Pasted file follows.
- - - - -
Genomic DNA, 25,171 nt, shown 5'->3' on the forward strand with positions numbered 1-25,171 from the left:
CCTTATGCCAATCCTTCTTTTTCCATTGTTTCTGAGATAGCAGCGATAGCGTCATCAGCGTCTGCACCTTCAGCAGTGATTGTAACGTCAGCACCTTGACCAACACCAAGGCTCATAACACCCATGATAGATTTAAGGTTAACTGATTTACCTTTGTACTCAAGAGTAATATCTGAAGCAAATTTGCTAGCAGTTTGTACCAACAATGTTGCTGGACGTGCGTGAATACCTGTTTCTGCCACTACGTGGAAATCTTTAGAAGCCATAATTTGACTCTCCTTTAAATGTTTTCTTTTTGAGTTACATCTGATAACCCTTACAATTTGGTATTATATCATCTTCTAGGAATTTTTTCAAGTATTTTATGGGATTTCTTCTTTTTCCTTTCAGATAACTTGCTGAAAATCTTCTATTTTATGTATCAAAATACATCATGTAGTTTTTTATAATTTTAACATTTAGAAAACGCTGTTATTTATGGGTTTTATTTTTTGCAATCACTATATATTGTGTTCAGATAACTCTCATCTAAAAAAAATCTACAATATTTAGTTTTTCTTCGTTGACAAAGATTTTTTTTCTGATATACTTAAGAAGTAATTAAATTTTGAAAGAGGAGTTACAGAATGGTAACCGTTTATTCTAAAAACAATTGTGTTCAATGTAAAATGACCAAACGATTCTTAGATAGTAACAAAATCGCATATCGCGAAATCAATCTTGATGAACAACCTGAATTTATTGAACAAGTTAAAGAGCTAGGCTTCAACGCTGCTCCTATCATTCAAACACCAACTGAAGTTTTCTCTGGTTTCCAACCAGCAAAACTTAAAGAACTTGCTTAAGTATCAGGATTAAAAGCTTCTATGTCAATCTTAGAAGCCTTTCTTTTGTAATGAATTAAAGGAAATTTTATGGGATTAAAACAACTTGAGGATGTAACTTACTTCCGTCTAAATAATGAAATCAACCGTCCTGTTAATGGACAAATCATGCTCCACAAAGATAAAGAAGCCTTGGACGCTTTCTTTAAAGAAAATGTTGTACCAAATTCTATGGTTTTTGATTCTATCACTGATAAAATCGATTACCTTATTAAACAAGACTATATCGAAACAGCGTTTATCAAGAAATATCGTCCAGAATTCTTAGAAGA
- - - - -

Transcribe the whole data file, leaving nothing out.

Genomic DNA, 25,171 nt, shown 5'->3' on the forward strand with positions numbered 1-25,171 from the left:
CCTTATGCCAATCCTTCTTTTTCCATTGTTTCTGAGATAGCAGCGATAGCGTCATCAGCGTCTGCACCTTCAGCAGTGATTGTAACGTCAGCACCTTGACCAACACCAAGGCTCATAACACCCATGATAGATTTAAGGTTAACTGATTTACCTTTGTACTCAAGAGTAATATCTGAAGCAAATTTGCTAGCAGTTTGTACCAACAATGTTGCTGGACGTGCGTGAATACCTGTTTCTGCCACTACGTGGAAATCTTTAGAAGCCATAATTTGACTCTCCTTTAAATGTTTTCTTTTTGAGTTACATCTGATAACCCTTACAATTTGGTATTATATCATCTTCTAGGAATTTTTTCAAGTATTTTATGGGATTTCTTCTTTTTCCTTTCAGATAACTTGCTGAAAATCTTCTATTTTATGTATCAAAATACATCATGTAGTTTTTTATAATTTTAACATTTAGAAAACGCTGTTATTTATGGGTTTTATTTTTTGCAATCACTATATATTGTGTTCAGATAACTCTCATCTAAAAAAAATCTACAATATTTAGTTTTTCTTCGTTGACAAAGATTTTTTTTCTGATATACTTAAGAAGTAATTAAATTTTGAAAGAGGAGTTACAGAATGGTAACCGTTTATTCTAAAAACAATTGTGTTCAATGTAAAATGACCAAACGATTCTTAGATAGTAACAAAATCGCATATCGCGAAATCAATCTTGATGAACAACCTGAATTTATTGAACAAGTTAAAGAGCTAGGCTTCAACGCTGCTCCTATCATTCAAACACCAACTGAAGTTTTCTCTGGTTTCCAACCAGCAAAACTTAAAGAACTTGCTTAAGTATCAGGATTAAAAGCTTCTATGTCAATCTTAGAAGCCTTTCTTTTGTAATGAATTAAAGGAAATTTTATGGGATTAAAACAACTTGAGGATGTAACTTACTTCCGTCTAAATAATGAAATCAACCGTCCTGTTAATGGACAAATCATGCTCCACAAAGATAAAGAAGCCTTGGACGCTTTCTTTAAAGAAAATGTTGTACCAAATTCTATGGTTTTTGATTCTATCACTGATAAAATCGATTACCTTATTAAACAAGACTATATCGAAACAGCGTTTATCAAGAAATATCGTCCAGAATTCTTAGAAGA